For most companies, Scope 3 greenhouse gas (GHG) emissions created throughout the supply chain are by far the largest contributor to their overall carbon footprint. Because Scope 3 emissions are indirect, they are hard to control or even influence, making them a weak link in Environment, Social, & Governance (ESG) strategy and performance. With increasing expectations around ESG performance and ambitious goal-setting (e.g., science-based targets), carbon footprint is being scrutinized for companies of all sizes, meaning companies that can reign in Scope 3 emissions have a strategic advantage when it comes to ESG. However, this process is often experienced as a “squeeze,” where companies are simultaneously feeling pressure to reduce their own emissions as suppliers to their major customers while putting pressure on their supply chain to reduce its footprint.
In a recent webinar, Peylina Chu, Senior Vice President at Antea Group, Jing Zhang, Senior Advisor at the Value Reporting Foundation, and Mandi McReynolds, Senior Director of ESG at Workiva, discussed how companies can plan for, develop, and implement Scope 3 reporting.
If you missed the webinar, don’t worry! You can still watch the full presentation on-demand.Watch On-Demand
What are the different types of emissions?
Scope 1 and 2 emissions are known as operational emissions. Scope 1 emissions are direct emissions from owned or controlled sources, such as company facilities and vehicles. Scope 2 emissions are indirect emissions from the generation of any purchased energy.
Scope 3 emissions are known as supply chain emissions. Supply chain emissions are all indirect emissions that occur in the value chain of the reporting company, including both upstream and downstream emissions. Examples of upstream activities include purchased goods and services, fuel and energy-related activities, waste generated in operations, business travel, and employee commuting. Examples of downstream activities include processing and use of sold products, transportation and distribution, and investments.
Why should companies care about Scope 3 emissions?
Scope 3 emissions are 11.4x higher on average than Scope 1 and 2 emissions for most companies, which means companies that do not report Scope 3 emissions are missing the bulk of their emissions data. Scope 3 emissions are part of the puzzle of understanding the supply chain and therefore supply chain risks. Scope 3 disclosures have grown in recent years, and TCFD shared that 54% of respondents disclosed Scope 3 emissions in 2021.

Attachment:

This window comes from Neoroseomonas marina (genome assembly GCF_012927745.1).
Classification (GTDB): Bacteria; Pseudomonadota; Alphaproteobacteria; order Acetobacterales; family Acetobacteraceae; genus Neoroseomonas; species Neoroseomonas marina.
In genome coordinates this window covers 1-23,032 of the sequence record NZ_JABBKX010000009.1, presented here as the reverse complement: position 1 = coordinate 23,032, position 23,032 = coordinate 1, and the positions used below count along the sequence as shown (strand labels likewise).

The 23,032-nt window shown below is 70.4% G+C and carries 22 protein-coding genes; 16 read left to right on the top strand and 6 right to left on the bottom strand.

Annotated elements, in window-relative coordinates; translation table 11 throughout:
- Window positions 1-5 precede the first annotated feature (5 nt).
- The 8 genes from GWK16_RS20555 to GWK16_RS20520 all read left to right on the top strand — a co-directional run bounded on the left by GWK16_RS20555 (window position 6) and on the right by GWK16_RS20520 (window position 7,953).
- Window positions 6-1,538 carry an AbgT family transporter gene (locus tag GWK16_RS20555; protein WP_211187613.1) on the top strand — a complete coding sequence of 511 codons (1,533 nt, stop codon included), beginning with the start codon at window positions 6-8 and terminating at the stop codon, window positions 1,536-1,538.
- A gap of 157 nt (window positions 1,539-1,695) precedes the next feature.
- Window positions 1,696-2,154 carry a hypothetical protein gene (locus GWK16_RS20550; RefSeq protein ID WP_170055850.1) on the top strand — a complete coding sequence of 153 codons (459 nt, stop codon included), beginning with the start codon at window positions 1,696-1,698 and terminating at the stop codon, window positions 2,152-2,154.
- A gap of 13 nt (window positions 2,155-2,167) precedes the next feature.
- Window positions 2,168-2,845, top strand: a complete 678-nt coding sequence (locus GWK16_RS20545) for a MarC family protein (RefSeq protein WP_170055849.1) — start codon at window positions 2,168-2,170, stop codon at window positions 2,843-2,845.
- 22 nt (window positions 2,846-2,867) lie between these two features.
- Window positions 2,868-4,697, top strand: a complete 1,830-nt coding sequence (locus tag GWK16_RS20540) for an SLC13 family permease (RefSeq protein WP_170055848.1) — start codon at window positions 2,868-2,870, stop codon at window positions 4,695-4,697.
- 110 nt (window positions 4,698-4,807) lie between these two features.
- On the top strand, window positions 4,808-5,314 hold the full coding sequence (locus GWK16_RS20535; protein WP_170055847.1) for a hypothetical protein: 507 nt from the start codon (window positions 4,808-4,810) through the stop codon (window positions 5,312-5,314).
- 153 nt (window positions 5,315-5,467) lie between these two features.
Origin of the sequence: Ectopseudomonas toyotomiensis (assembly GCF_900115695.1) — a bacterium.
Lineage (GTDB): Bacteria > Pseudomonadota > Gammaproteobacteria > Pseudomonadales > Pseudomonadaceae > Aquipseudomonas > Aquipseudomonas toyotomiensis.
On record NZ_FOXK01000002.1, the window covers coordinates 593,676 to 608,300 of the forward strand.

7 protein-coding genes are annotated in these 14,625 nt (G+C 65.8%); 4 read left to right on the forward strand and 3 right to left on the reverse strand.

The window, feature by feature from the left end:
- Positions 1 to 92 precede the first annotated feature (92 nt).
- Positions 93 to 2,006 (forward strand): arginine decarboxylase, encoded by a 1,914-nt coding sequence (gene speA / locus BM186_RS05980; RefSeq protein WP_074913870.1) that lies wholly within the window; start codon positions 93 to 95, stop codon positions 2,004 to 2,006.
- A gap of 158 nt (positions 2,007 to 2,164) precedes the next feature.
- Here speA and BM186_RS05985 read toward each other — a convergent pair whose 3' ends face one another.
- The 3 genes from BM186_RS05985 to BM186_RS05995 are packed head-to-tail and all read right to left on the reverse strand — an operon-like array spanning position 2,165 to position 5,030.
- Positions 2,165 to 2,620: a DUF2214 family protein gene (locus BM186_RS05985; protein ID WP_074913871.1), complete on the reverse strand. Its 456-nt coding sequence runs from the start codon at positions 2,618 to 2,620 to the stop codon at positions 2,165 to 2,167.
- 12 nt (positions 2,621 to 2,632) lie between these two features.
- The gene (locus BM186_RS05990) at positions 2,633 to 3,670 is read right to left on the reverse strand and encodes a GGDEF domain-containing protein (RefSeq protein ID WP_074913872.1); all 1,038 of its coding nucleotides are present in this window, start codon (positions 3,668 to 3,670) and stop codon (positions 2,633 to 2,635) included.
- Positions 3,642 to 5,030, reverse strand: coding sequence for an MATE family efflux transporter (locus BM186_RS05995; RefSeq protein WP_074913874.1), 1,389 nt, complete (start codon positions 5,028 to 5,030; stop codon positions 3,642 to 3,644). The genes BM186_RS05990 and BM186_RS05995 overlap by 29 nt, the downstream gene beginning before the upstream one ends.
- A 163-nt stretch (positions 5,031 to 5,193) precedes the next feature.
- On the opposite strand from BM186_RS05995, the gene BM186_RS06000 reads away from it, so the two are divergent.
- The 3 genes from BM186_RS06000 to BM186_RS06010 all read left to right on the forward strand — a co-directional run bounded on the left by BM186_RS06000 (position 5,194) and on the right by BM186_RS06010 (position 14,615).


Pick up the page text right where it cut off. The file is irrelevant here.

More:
The SEC recently proposed a new Climate Disclosure Rule that will require climate-related disclosures covering a range of topics loosely aligned with TCFD starting in 2024, covering 2023 activities. Companies will be required to disclose Scope 1 and 2 emissions, and one year after initial disclosures companies will be required to disclose Scope 3 emissions.
There is no need to adjust disclosure strategies at this time, but companies should start preparing for the Climate Disclosure Rule by performing gap analysis on emissions data, participating in the open feedback process for the SEC and ISSB Climate Standard, and assembling your teams related to disclosures to approach the change calmly.
How companies can develop a Scope 3 inventory
Scope 3 disclosures are difficult to calculate compared to Scope 1 and 2 disclosures, as calculating Scope 3 emissions are like calculating someone else’s emissions outside of the organization. It is fair to expect that many large corporations will request emissions data from their suppliers to develop their Scope 3 inventory.
When developing a Scope 3 inventory, it is important to recognize where you have the most influence and control. The first step is engaging stakeholders to determine what is most valuable to the business, followed by a materiality assessment. Workiva, a global software-as-a-service company, for example, focused on travel, upstream leases, data centers, and employee commuting as important areas that could influence the success of the company as a whole.
Bringing together the necessary tools
The importance of data in disclosing Scope 3 emissions cannot be overstated. The biggest challenge to Scope 3 disclosures is around data. It is always better to start data collection early to address any potential problems. Depending on whether a supplier discloses their data to you determines if you need to collect or estimate data. It is important to know that in situations where data has not been disclosed, there may already be internal data that you can potentially leverage for estimating.
Long term trends show that eventually everybody will need to calculate and report their emission data. It is likely that we will reach a point where end customers require carbon footprint data at the product level. It is crucial to explore the platforms that allow you to do analysis, and make sure that the data and process maps are put together for your sustainability and financial teams.
Scope 3 disclosures are more than just a compliance exercise. By engaging with suppliers on Scope 3 emissions we can build out the standards and increase climate-related opportunities. There is no easy way to collect Scope 3 emissions, but there is a lot to learn and there are many opportunities for cross-functional cooperation.
Additional Resources from International Financial Reporting Standards Foundation (IFFRS)
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